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Chimpanzees use stone nutcrackers that identify their culture

Researchers have identified a variety of stone tools used to crack different species of nuts.

During fieldwork to document the use of stone tools by a group of wild chimpanzees in the Taï forest of Côte d’Ivoire in early 2022, researchers identified and 3D scanned a variety of stone tools. stone used to crack different species of nuts. The result of your work was published in the Royal Society Open Science.

chimpanzee stone tools

Different examples of stone maces used by chimpanzees in Djouroutou, Ivory Coast. Photo: Tomos Proffitt

It has long been shown that chimpanzees use wooden and stone tools and that they have developed a culture around their use, that is, one that spreads from one generation to the next. However, only a few groups in West Africa use stone tools to crack nuts. By comparing 3D models of different stone tools used by chimpanzees in the Taï forest with those of another group in Guinea, the researchers showed that there are notable differences between the two groups in terms of material culture.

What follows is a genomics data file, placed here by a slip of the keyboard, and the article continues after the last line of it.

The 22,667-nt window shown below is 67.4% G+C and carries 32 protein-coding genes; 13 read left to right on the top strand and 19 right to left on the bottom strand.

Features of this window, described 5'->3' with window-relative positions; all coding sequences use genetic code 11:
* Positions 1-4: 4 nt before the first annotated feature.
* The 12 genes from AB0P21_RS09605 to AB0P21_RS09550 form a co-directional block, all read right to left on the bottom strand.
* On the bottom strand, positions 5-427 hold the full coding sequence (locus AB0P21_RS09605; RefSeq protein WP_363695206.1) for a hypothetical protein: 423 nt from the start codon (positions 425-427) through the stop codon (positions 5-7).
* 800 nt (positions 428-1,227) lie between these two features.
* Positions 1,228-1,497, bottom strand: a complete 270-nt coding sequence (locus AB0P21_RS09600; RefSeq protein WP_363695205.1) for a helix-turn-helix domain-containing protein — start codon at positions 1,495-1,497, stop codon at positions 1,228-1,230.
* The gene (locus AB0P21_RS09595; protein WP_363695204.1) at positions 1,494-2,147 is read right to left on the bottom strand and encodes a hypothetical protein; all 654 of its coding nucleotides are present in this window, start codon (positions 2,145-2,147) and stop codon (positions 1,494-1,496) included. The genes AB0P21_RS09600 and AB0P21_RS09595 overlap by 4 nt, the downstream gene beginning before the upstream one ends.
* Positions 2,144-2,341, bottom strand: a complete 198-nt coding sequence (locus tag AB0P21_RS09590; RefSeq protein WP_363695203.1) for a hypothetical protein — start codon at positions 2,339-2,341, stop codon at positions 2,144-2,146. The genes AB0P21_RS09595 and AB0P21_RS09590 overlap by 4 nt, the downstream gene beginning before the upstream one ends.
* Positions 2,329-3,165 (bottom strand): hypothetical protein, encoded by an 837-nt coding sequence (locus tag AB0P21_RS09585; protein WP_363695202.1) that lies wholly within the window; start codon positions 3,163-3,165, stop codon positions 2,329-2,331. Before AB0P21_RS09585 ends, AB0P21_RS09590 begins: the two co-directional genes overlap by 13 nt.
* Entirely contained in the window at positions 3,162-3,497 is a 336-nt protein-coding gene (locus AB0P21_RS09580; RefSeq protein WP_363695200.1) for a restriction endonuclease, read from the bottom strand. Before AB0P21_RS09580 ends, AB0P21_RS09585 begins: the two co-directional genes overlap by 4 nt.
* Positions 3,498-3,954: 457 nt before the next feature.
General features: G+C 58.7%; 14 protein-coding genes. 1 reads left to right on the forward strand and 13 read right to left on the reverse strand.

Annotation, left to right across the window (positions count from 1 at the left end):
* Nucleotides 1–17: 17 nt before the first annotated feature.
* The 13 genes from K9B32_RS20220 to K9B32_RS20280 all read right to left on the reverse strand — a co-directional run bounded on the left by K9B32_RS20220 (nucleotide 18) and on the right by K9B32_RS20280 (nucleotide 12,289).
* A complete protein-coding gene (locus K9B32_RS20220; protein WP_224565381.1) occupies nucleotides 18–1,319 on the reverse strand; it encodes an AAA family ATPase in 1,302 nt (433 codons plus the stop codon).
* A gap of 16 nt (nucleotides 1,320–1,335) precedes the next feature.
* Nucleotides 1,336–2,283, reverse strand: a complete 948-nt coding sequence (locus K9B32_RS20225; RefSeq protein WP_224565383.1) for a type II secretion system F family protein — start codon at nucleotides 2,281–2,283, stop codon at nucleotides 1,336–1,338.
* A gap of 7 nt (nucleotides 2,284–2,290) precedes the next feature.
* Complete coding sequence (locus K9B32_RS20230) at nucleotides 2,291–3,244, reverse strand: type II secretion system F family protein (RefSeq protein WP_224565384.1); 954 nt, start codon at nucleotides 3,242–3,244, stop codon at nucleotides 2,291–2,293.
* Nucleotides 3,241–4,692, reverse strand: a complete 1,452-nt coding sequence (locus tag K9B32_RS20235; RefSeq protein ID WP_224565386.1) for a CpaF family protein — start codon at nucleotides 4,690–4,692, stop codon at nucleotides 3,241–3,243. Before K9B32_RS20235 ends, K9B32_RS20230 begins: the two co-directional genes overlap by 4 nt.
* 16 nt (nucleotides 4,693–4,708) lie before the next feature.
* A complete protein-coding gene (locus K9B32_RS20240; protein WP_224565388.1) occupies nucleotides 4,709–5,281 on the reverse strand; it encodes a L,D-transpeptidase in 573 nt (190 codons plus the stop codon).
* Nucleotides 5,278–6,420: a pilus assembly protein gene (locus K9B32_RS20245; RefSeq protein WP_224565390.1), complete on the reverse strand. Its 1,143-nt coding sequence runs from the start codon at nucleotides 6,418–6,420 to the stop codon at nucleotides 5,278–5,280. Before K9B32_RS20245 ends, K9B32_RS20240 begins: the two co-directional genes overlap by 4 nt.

The study shows that this particular group of Guinean chimpanzees uses stone hammers that vary in stone type and size, and very large stone anvils, sometimes more than a meter long. These durable stone tools are scattered across the landscape; they retain different marks related to their use and represent a lasting record of chimpanzee behaviors.

Stone tools used to crack nuts may differ between chimpanzee groups

This study highlights the fact that while various groups of chimpanzees use tools to crack nuts, the tools they use can differ significantly from one another, leading to a group-specific ‘signature’, just as stone tools allow for different identification. primitive human cultures. In chimpanzees, these differences are due to a combination of stone choice, its availability in the environment, and the species of nuts they consume.

Previous research has shown that, through the use of stone tools, some groups of chimpanzees develop their own archaeological record that is at least 4,300 years old. These regional differences in primate stone tool culture open up an interesting field of primate archaeological studies.

It is assumed that a simple technology such as the cracking of walnuts was the precursor to more complex stone technologies during the early stages of human evolution, more than three million years ago. Studying chimpanzee tools can shed light on many things about our own history.


Identifying functional and regional differences in chimpanzee stone tool technology



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